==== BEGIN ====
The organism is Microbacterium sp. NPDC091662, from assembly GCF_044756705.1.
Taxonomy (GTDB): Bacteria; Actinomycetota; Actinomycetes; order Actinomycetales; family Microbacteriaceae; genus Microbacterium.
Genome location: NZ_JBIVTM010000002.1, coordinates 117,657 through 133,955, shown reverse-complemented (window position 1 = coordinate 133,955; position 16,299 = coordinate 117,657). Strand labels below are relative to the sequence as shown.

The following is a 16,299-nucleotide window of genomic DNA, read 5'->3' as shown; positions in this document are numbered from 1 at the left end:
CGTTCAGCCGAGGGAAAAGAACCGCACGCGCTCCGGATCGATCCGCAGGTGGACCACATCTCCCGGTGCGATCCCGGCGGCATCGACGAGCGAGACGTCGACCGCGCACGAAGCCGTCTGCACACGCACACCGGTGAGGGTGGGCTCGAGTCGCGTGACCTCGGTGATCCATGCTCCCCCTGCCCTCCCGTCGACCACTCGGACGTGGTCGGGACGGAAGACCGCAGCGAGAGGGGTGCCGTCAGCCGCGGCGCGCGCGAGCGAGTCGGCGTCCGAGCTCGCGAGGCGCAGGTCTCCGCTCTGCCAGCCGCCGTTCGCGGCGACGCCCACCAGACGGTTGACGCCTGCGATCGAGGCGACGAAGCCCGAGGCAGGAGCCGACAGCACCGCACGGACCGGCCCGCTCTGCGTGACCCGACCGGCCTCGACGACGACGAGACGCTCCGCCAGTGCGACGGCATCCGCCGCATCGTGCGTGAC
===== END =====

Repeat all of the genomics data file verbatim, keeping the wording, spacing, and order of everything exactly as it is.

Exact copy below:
The organism is Microbacterium sp. NPDC091662, from assembly GCF_044756705.1.
Taxonomy (GTDB): Bacteria; Actinomycetota; Actinomycetes; order Actinomycetales; family Microbacteriaceae; genus Microbacterium.
Genome location: NZ_JBIVTM010000002.1, coordinates 117,657 through 133,955, shown reverse-complemented (window position 1 = coordinate 133,955; position 16,299 = coordinate 117,657). Strand labels below are relative to the sequence as shown.

The following is a 16,299-nucleotide window of genomic DNA, read 5'->3' as shown; positions in this document are numbered from 1 at the left end:
CGTTCAGCCGAGGGAAAAGAACCGCACGCGCTCCGGATCGATCCGCAGGTGGACCACATCTCCCGGTGCGATCCCGGCGGCATCGACGAGCGAGACGTCGACCGCGCACGAAGCCGTCTGCACACGCACACCGGTGAGGGTGGGCTCGAGTCGCGTGACCTCGGTGATCCATGCTCCCCCTGCCCTCCCGTCGACCACTCGGACGTGGTCGGGACGGAAGACCGCAGCGAGAGGGGTGCCGTCAGCCGCGGCGCGCGCGAGCGAGTCGGCGTCCGAGCTCGCGAGGCGCAGGTCTCCGCTCTGCCAGCCGCCGTTCGCGGCGACGCCCACCAGACGGTTGACGCCTGCGATCGAGGCGACGAAGCCCGAGGCAGGAGCCGACAGCACCGCACGGACCGGCCCGCTCTGCGTGACCCGACCGGCCTCGACGACGACGAGACGCTCCGCCAGTGCGACGGCATCCGCCGCATCGTGCGTGAC